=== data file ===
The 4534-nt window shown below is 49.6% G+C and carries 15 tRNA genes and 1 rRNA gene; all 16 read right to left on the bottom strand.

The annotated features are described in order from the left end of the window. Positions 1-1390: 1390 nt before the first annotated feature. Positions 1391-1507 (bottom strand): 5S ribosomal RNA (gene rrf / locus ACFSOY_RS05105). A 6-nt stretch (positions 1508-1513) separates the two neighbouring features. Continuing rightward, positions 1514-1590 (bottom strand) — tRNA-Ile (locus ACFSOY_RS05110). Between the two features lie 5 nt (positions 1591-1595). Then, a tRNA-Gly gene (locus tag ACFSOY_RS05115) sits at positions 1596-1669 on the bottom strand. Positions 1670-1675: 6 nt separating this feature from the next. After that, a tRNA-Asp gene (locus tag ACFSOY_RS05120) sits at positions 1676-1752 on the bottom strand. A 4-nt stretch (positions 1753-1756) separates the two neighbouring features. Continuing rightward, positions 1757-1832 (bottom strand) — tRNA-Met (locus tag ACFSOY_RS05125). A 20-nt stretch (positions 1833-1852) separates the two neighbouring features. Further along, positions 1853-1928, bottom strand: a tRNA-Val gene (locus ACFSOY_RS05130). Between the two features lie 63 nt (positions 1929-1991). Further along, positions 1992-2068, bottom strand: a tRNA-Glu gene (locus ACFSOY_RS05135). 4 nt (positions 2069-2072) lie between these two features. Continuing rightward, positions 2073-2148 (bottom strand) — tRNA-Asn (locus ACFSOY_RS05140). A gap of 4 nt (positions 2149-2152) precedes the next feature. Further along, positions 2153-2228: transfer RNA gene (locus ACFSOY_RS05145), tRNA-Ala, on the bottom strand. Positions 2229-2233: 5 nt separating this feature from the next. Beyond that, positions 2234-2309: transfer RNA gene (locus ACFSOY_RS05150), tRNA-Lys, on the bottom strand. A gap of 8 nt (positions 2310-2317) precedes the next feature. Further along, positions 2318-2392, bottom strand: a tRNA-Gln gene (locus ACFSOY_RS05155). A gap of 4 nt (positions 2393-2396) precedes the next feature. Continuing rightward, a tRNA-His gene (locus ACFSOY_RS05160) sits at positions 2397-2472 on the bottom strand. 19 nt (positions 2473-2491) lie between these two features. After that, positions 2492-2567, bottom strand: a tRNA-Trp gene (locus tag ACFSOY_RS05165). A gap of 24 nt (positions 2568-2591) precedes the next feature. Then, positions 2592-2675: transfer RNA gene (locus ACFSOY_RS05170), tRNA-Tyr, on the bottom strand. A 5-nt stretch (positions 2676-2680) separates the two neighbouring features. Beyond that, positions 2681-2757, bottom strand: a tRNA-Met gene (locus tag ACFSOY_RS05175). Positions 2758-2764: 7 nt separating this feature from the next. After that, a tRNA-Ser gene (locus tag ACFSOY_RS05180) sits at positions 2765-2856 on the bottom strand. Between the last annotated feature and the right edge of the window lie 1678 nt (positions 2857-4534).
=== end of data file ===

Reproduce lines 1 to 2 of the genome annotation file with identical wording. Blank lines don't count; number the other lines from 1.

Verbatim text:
The 4534-nt window shown below is 49.6% G+C and carries 15 tRNA genes and 1 rRNA gene; all 16 read right to left on the bottom strand.

The annotated features are described in order from the left end of the window. Positions 1-1390: 1390 nt before the first annotated feature. Positions 1391-1507 (bottom strand): 5S ribosomal RNA (gene rrf / locus ACFSOY_RS05105). A 6-nt stretch (positions 1508-1513) separates the two neighbouring features. Continuing rightward, positions 1514-1590 (bottom strand) — tRNA-Ile (locus ACFSOY_RS05110). Between the two features lie 5 nt (positions 1591-1595). Then, a tRNA-Gly gene (locus tag ACFSOY_RS05115) sits at positions 1596-1669 on the bottom strand. Positions 1670-1675: 6 nt separating this feature from the next. After that, a tRNA-Asp gene (locus tag ACFSOY_RS05120) sits at positions 1676-1752 on the bottom strand. A 4-nt stretch (positions 1753-1756) separates the two neighbouring features. Continuing rightward, positions 1757-1832 (bottom strand) — tRNA-Met (locus tag ACFSOY_RS05125). A 20-nt stretch (positions 1833-1852) separates the two neighbouring features. Further along, positions 1853-1928, bottom strand: a tRNA-Val gene (locus ACFSOY_RS05130). Between the two features lie 63 nt (positions 1929-1991). Further along, positions 1992-2068, bottom strand: a tRNA-Glu gene (locus ACFSOY_RS05135). 4 nt (positions 2069-2072) lie between these two features. Continuing rightward, positions 2073-2148 (bottom strand) — tRNA-Asn (locus ACFSOY_RS05140). A gap of 4 nt (positions 2149-2152) precedes the next feature. Further along, positions 2153-2228: transfer RNA gene (locus ACFSOY_RS05145), tRNA-Ala, on the bottom strand. Positions 2229-2233: 5 nt separating this feature from the next. Beyond that, positions 2234-2309: transfer RNA gene (locus ACFSOY_RS05150), tRNA-Lys, on the bottom strand. A gap of 8 nt (positions 2310-2317) precedes the next feature. Further along, positions 2318-2392, bottom strand: a tRNA-Gln gene (locus ACFSOY_RS05155). A gap of 4 nt (positions 2393-2396) precedes the next feature. Continuing rightward, a tRNA-His gene (locus ACFSOY_RS05160) sits at positions 2397-2472 on the bottom strand. 19 nt (positions 2473-2491) lie between these two features. After that, positions 2492-2567, bottom strand: a tRNA-Trp gene (locus tag ACFSOY_RS05165). A gap of 24 nt (positions 2568-2591) precedes the next feature. Then, positions 2592-2675: transfer RNA gene (locus ACFSOY_RS05170), tRNA-Tyr, on the bottom strand. A 5-nt stretch (positions 2676-2680) separates the two neighbouring features. Beyond that, positions 2681-2757, bottom strand: a tRNA-Met gene (locus tag ACFSOY_RS05175). Positions 2758-2764: 7 nt separating this feature from the next. After that, a tRNA-Ser gene (locus tag ACFSOY_RS05180) sits at positions 2765-2856 on the bottom strand. Between the last annotated feature and the right edge of the window lie 1678 nt (positions 2857-4534).